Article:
Catalonia is one of seventeen autonomous communities in Spain, governed according to the country’s 1978 constitution and laws generated by the Statutes of Autonomy; devolution powers vary between these communities but each has the same parliamentary structure. Catalonia has control over education, social security and health services and partial control over police.

Yet, there are a number of policy areas where Madrid could devolve more power and by doing so, possibly see of the threat of independence. The fiscal question, for example, has raised the political temperature over the last five years. Barcelona has become far more vocal on the issue of financial autonomy especially since the country’s economy began to flounder in 2007, which also plunged Catalonia into recession.

The central government in Madrid retains control over imposing and collecting taxes and, more problematically for Catalonia, redistributing that wealth to the various autonomous communities. Much like the EU budgetary system, richer communities become net contributors while poorer regions of Spain become net recipients.

According to the OECD, Catalonia is the main contributor to the Spanish economy with nearly 19 percent of Spain’s GDP. If Rajoy wants to keep the country together, he needs to explore ways in which Barcelona can have greater autonomy in the ways it spends revenues generated in Catalonia.

Similarly, although Castilian or Spanish is the official language of Spain, other languages, including Basque and Galician, are official in the autonomous communities. The status of Catalan could be raises to become an official national language and the central government could push for its recognition as an official EU language.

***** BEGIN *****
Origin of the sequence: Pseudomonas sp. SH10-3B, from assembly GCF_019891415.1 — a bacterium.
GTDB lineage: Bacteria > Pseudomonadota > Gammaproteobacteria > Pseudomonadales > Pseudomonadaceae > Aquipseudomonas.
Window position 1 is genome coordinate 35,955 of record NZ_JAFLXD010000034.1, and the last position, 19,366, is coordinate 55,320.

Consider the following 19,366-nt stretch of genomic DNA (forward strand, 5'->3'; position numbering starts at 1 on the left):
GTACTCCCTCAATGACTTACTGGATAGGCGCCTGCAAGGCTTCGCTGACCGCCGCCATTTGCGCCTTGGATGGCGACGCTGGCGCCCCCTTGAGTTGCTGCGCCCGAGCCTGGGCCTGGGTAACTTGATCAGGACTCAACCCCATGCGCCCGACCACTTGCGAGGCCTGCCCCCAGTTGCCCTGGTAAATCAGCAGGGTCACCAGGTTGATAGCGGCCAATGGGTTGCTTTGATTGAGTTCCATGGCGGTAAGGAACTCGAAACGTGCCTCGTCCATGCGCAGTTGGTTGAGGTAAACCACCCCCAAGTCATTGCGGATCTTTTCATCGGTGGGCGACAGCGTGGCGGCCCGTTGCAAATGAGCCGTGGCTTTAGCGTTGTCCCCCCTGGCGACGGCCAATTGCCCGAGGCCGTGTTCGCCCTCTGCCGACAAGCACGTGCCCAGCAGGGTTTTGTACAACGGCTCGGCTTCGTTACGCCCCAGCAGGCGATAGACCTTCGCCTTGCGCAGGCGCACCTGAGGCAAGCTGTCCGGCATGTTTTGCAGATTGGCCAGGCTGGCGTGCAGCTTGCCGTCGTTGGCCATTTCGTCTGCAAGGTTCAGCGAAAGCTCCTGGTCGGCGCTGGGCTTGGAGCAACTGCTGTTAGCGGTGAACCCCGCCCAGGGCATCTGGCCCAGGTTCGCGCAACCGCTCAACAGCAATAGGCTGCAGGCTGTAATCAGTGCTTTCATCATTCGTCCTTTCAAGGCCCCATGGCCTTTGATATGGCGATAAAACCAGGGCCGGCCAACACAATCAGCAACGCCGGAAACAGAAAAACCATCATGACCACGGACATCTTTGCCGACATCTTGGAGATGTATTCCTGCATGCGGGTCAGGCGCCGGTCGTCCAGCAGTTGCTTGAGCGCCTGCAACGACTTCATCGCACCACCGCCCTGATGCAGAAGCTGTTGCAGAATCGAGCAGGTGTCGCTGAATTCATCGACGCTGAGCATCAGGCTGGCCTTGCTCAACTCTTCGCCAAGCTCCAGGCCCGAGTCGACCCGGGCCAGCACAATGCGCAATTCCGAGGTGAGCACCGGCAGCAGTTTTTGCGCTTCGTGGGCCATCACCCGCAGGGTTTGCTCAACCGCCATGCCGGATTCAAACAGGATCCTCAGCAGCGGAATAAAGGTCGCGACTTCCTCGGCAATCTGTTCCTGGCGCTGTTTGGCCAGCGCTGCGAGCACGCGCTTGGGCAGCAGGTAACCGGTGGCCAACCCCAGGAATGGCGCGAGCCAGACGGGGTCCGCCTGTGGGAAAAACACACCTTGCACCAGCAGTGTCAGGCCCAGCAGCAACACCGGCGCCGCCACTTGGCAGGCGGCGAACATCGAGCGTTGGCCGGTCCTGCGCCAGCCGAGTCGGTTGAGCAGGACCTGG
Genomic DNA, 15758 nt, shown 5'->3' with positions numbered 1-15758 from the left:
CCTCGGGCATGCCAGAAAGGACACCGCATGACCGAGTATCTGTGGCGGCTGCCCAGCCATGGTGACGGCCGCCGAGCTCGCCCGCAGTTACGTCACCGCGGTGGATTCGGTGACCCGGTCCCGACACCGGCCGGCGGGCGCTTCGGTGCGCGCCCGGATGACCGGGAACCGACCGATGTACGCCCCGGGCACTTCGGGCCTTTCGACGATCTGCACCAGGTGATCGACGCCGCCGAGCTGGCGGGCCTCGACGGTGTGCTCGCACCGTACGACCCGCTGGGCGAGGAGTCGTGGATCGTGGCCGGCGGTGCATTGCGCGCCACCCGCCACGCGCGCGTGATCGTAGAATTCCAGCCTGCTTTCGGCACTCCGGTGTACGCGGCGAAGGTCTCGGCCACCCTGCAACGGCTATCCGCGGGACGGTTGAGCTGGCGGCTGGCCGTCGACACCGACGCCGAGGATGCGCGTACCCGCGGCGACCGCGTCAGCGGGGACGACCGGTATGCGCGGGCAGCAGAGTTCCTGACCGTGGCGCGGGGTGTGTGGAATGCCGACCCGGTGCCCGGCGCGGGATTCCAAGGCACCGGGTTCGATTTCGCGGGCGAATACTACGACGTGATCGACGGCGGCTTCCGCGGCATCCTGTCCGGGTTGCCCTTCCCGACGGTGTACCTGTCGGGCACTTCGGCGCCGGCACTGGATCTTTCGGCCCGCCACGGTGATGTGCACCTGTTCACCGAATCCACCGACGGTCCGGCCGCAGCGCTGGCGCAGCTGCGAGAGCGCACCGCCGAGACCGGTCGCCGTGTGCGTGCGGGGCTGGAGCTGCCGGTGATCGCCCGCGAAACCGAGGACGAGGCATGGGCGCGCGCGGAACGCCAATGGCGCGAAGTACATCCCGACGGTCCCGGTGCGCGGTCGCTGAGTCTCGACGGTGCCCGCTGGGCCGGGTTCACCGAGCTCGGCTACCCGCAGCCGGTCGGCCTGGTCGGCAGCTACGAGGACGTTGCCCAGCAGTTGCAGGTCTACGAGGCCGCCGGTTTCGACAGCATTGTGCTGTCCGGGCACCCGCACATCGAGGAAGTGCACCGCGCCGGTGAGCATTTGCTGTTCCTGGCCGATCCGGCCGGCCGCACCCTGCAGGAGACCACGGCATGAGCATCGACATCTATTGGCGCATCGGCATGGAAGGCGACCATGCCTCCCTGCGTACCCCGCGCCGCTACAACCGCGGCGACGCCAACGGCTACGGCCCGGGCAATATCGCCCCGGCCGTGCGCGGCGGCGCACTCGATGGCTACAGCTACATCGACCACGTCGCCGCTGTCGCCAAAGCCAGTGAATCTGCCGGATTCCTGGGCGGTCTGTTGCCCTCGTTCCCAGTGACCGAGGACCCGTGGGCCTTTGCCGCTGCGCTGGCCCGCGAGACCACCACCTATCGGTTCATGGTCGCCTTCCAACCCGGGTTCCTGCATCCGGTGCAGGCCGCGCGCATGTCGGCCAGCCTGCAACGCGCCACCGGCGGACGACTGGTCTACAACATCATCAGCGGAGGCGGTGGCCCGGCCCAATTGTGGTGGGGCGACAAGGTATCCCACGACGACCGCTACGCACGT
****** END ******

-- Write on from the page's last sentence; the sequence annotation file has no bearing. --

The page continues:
Embracing more devolution

In addition, Madrid could re-examine devolving more powers in the areas of policing, competition, industrial safety, and other fields where there are shared competences between Madrid and Barcelona (and other regions). Adopting a defensive posture, as Rajoy has done thus far, will not end Catalonia’s secessionist efforts.

These are issues currently under discussion in Britain between Edinburgh and London. British Prime Minister David Cameron has promised a ‘devolution revolution’ in the aftermath of the failed Scottish independence vote last September.

Spain’s prime minister might do well to follow suit and promise to rethink the relationship between the autonomous communities and the central government. While the rump UK would have survived if Scotland exited its 300 year union with London, the same cannot be said for Spain if Catalonia succeeds in its quest for statehood.

Rather than endure a prolong war of Catalan secession that could have damaging consequences for the whole country and its recovering economy, Madrid needs to take the initiative, embrace devolution-max and give Catalans reasons to believe that Spain is better together.

Dr Michael J. Geary is Assistant Professor of European and EU History at Maastricht University, The Netherlands and Global Fellow at the Woodrow Wilson Center in Washington, DC, USA. Leopold Traugott studies European Studies at Maastricht University.

Disclaimer

The views expressed in this opinion piece are the author's, not those of EUobserver.